One of the biggest things Intel has done with its ultrabook push is to shift expectations of thin and light laptops. Despite the fact that we haven’t seen them hit the kind of price points promised when we first heard about ultrabooks, they offer thin and light performance at prices comparable to ‘standard’ laptops.
This is going to be a problem for Fujitsu. It is a company that makes wonderfully crafted pieces of computing, but does so at the high end of the pricing spectrum. This worked when other manufacturers were also making expensive thin and light laptops, but doesn’t in 2012.
Fujitsu’s Lifebook SH771 is an exemplar of this problem – it has impressive specifications, looks and feels great and packs a reasonable punch thanks to a Core i5 CPU. But it is also more expensive than the HP Envy Spectre, coming in at just under $2200.
Look at the rest of the spec list and there is little to differentiate it from the ultrabook pack. The CPU packs more punch than the kind of low power i5 that fits in an ultrabook, with the SH771’s i5-2520M sporting a 2.5GHz clock speed as opposed to the 1.6GHz speed of the i5-2467M. The laptop also has an Optical Drive and Expresscard slot, which aren’t ultrabook staples.
But leave those factors aside and the rest of the features can easily be found elsewhere – the SH771 has three USB ports, one of which supports USB 3. It also has HDMI, audio in and out, gigabit Ethernet, D-Sub and an SD card reader. In terms of wireless is has 802.11abgn Centrino N-6202 wireless adaptor but no Bluetooth.
We did really like the build quality, and the rubberised plastic finish makes for a very nice grippy feel. The lid seemed to be especially bendy, although the build quality is high enough that we didn’t envisage this becoming a problem.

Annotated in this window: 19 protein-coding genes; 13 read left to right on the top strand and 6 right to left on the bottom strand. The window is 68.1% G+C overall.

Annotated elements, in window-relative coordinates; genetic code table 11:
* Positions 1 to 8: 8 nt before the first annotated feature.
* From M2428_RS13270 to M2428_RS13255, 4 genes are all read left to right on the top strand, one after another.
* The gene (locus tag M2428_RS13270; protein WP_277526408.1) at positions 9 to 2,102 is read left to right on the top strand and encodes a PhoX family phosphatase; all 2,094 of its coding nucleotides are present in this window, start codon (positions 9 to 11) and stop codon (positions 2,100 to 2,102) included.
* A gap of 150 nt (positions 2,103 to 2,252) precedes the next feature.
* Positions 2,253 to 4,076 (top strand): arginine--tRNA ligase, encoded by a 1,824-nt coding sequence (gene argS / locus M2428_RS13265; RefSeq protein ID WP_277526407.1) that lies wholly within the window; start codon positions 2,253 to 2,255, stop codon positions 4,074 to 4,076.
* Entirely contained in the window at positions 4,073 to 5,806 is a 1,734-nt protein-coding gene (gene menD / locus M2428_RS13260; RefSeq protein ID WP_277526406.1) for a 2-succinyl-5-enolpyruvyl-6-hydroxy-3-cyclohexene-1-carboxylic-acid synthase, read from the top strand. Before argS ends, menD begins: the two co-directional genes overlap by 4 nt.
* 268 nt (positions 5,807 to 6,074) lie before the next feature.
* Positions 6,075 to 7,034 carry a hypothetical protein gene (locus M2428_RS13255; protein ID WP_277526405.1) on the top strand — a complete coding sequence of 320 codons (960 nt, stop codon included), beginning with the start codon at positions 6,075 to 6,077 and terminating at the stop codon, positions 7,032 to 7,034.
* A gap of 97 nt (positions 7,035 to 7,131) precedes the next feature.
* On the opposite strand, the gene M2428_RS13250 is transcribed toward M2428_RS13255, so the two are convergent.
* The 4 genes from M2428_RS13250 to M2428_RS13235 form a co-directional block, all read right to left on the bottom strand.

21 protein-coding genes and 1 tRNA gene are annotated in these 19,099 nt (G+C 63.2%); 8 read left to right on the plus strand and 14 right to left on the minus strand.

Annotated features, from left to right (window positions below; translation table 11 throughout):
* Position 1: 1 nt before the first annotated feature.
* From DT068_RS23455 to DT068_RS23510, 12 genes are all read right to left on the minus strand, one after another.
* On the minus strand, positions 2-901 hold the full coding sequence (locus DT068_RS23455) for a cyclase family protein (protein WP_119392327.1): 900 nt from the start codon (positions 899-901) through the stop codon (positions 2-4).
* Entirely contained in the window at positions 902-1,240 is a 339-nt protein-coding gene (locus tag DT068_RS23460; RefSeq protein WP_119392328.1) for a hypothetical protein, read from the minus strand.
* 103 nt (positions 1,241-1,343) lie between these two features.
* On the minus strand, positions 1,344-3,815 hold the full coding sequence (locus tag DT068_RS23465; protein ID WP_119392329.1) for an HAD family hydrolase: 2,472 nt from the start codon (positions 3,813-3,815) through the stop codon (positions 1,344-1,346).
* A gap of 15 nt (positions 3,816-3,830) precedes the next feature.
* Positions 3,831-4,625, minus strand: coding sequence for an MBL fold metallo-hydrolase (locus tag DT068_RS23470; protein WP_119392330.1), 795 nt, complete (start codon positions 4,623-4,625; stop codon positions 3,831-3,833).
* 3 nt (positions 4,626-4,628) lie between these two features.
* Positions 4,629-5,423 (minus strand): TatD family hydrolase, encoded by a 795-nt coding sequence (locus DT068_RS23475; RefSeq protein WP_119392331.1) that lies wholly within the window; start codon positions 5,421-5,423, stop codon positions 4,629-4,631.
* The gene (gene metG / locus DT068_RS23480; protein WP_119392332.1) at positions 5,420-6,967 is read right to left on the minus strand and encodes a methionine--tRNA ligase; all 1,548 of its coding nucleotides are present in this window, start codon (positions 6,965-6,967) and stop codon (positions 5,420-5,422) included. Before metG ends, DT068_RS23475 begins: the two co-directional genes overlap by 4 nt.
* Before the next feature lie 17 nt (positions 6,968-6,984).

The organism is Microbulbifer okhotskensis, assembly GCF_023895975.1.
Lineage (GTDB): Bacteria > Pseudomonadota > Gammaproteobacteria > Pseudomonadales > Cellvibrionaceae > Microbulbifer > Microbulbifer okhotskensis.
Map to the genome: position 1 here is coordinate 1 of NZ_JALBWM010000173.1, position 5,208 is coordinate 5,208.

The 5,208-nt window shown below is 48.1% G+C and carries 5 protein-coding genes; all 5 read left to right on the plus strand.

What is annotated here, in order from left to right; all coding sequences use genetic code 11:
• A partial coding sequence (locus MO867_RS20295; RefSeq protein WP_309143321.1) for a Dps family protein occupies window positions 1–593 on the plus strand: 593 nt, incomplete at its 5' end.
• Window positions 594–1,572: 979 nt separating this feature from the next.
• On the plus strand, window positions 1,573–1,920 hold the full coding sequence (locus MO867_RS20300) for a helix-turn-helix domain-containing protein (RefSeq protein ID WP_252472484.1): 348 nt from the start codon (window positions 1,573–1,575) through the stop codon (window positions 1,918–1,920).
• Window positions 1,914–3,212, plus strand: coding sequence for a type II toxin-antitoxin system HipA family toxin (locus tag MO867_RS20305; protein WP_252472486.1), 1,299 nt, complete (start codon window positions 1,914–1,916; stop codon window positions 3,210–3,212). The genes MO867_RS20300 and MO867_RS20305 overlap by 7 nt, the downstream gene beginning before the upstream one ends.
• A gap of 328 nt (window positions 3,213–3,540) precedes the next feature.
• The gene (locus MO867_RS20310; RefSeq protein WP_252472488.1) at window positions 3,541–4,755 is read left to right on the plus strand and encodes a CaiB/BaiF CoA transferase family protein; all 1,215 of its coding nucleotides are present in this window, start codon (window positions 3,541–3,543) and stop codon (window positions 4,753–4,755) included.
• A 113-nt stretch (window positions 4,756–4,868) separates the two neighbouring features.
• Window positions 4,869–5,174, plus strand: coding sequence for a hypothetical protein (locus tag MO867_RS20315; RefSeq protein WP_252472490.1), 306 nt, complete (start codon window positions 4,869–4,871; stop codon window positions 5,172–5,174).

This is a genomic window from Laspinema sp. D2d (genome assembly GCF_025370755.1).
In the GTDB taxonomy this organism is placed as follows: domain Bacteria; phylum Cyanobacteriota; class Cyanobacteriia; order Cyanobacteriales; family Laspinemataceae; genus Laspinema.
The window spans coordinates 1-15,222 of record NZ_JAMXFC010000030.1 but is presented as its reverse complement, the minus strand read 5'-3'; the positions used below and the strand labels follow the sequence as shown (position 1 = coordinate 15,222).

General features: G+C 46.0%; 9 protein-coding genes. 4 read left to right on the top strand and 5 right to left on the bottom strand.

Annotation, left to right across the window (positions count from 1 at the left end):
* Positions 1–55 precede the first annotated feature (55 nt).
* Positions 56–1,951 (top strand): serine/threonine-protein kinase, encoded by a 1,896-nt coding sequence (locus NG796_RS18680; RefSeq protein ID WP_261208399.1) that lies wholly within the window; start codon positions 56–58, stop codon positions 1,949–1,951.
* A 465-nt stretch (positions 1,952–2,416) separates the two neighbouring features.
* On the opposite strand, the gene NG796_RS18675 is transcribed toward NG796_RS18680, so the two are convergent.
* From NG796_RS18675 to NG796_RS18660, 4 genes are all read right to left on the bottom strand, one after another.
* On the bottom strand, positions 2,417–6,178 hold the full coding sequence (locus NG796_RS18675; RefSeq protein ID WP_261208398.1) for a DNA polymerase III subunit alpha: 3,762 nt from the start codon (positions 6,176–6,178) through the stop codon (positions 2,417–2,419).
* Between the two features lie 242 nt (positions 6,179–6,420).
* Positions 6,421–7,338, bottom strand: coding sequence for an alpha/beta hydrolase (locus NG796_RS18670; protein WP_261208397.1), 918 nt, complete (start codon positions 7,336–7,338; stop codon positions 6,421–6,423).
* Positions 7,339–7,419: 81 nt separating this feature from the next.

The scrabble-tile keyboard is comfortable to type on, but feels like the keys bottom out a bit too soon to make it a truly enjoyable experience. Under the keyboard lies a nod to Fujitsu’s predominant business focus, a touchpad with discreet left and right buttons and a fingerprint reader in between. There is also Fujitsu’s curious little secondary scroll pad to the right, which we found annoying to use properly, and just stayed with using the side of the touchpad for scrolling.
Turn it over and more of Fujitsu’s business legacy shows. Not only is the battery removable, but memory and hard drive are user accessible, and the optical drive can be removed and replaced with a Weight Saver.
Given the high price tag and small form factor we were curious to see just how things performed in our real world benchmarks – this would be where the higher speed CPU should shine, and where the SH771 should differentiate itself from its ultrabook competitors.
We compared the results with Acer’s Aspire S3 ultrabook, which uses a Core i5-2467M. In our real world benchmarks the SH771 managed a score of 0.64, beating the S3’s score of 0.55 by a significant margin. In fact, the score of 0.64 is near-identical to what we see from ultrabooks running the Core i7-2677M.
It shows that the ‘real’ mobile Core i5 is indeed more capable than its ultrabook equivalent, although you could actually buy two Acer S3’s and have change leftover for the price of the SH771.
While the SH771 delivers on performance, it cannot match the S3 when it comes to battery life. In our heavy use test the SH771 managed one hour and 14 minutes compared to the one hour 55 minutes that the S3 lasted. This gap blows out even further when we look at the light use tests, where the S3 endured five hours 56 minutes to the SH771’s four hours 50 minutes (the best performer in our recent grouptest, ASUS’ UX31, managed eight hours 53 minutes in the light use test).
Unsurprisingly, given the reliance upon Intel’s processor graphics, the SH771 barely scraped through our gaming tests, delivering an almost playable 24.73 fps at low detail in Crysis. We see similarly low scores from the current crop of ultrabooks, so it is not a deal breaker.
There is a lot to like about Fujitsu’s SH771, which likely would have scored higher a mere six months ago. However Intel has since shifted the goalposts for what we expect from mobile computing.
Despite the fact that the SH771 shows that a real Core i5 will perform a bit better, it just doesn’t deal with the delicate balance of performance, price and form factor as well as ultrabooks do. It is a good laptop, but it costs too much and delivers too little for the pricetag.
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Issue: 324 | February 2014
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